• “The principle here is to recognize that, when we want people to perform in a resourced environment, we should develop the formal learning to incorporate the performance resources in the [learning] experience. If we can avoid formal learning, we can and should, be when we can’t, we should develop the resources before we develop the training.”
  • “The very first thing to do is to stop doing what we are doing. That, arguably, is impossible, yet there needs to be fundamental change. We have to stop being order-takers and start being performance consultants and improvement facilitators.”
  • On-the-job learning requires an environment where people feel safe to contribute and make mistakes, diversity is valued, people and groups are open to new ideas, and time is made for reflection. We, as learning professionals, can help enable these tendencies.
  • “A performance support focus is a better starting point for organizations than courses!”
  • “A real revolution in social tools has taken place…these capabilities need to be leveraged for learning as well.”
  • “The room is smarter than the smartest person in the room if you manage the process right. If not, the room might be only as smart as the most dominant person in the room or the one with the most authority.”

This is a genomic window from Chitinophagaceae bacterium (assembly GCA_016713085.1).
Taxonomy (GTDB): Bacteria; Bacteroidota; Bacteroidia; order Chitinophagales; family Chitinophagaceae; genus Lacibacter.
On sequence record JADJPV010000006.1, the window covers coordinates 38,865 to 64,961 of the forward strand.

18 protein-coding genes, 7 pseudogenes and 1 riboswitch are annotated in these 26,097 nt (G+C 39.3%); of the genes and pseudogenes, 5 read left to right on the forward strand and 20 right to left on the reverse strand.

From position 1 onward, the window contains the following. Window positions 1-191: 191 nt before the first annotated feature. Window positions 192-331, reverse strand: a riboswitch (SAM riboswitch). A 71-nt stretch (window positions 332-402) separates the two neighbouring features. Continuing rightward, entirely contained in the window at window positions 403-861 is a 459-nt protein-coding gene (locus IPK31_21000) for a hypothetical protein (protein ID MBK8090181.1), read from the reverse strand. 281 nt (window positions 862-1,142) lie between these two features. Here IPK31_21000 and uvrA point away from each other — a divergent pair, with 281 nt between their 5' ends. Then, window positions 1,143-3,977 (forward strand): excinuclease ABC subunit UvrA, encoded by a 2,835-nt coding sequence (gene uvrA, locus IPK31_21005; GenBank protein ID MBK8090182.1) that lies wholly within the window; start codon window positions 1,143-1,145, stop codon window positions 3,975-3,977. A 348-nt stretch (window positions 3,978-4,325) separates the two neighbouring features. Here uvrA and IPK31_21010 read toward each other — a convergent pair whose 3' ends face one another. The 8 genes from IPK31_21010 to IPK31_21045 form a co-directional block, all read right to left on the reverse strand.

• Workplace learning professionals should consider the “Least Assistance Principle.” It’s counterintuitive for many of us, but it basically suggests that we answer the question, ‘What’s the least I can do to guide performance?’” So instead of jumping in with a training solution, we should consider alternatives first.
  • Formal learning methods are fine for novices but for experts more informal learning methods are needed. See graph below.

Critiques of Our Current Practices:

  • Our tendency to have a course/event mindset keeps us from achieving real change.
  • Our tendency to focus on providing knowledge keeps us from focusing on decision-making and task competency.
  • Instead of designing instruction to make the learning intrinsically interesting, we use all manner of attention-getting gimmicks like throwing rubber squish-balls around the room.
  • One of the key things we do wrong is provide insufficient practice. “And we practice until someone gets it right, instead of practicing until they can’t get it wrong.”
  • As an industry we seem incapable of making job aids, even when they are often much more effective than training or training alone.


There’s one thing that I regret about the book. Clark needed, and deserved, a better editor/publisher—one who would have wrestled his lightning-bolt wisdom into a tighter package. For example, the book uses the term, “To Hand,” but even after going through the book twice, I still don’t get what that means.


Banging the drum for revolution, Clark Quinn has done our field a great favor! His research-based focus is on target. His call for a performance-focus captures the high ground.

If you’re new to the idea of a performance focus, the book will help you see through the smoke of current practices.

If you’re a performance true believer, you’ll deepen your passion and restock your armaments with fresh insights and imperatives.

You can buy the book by clicking below.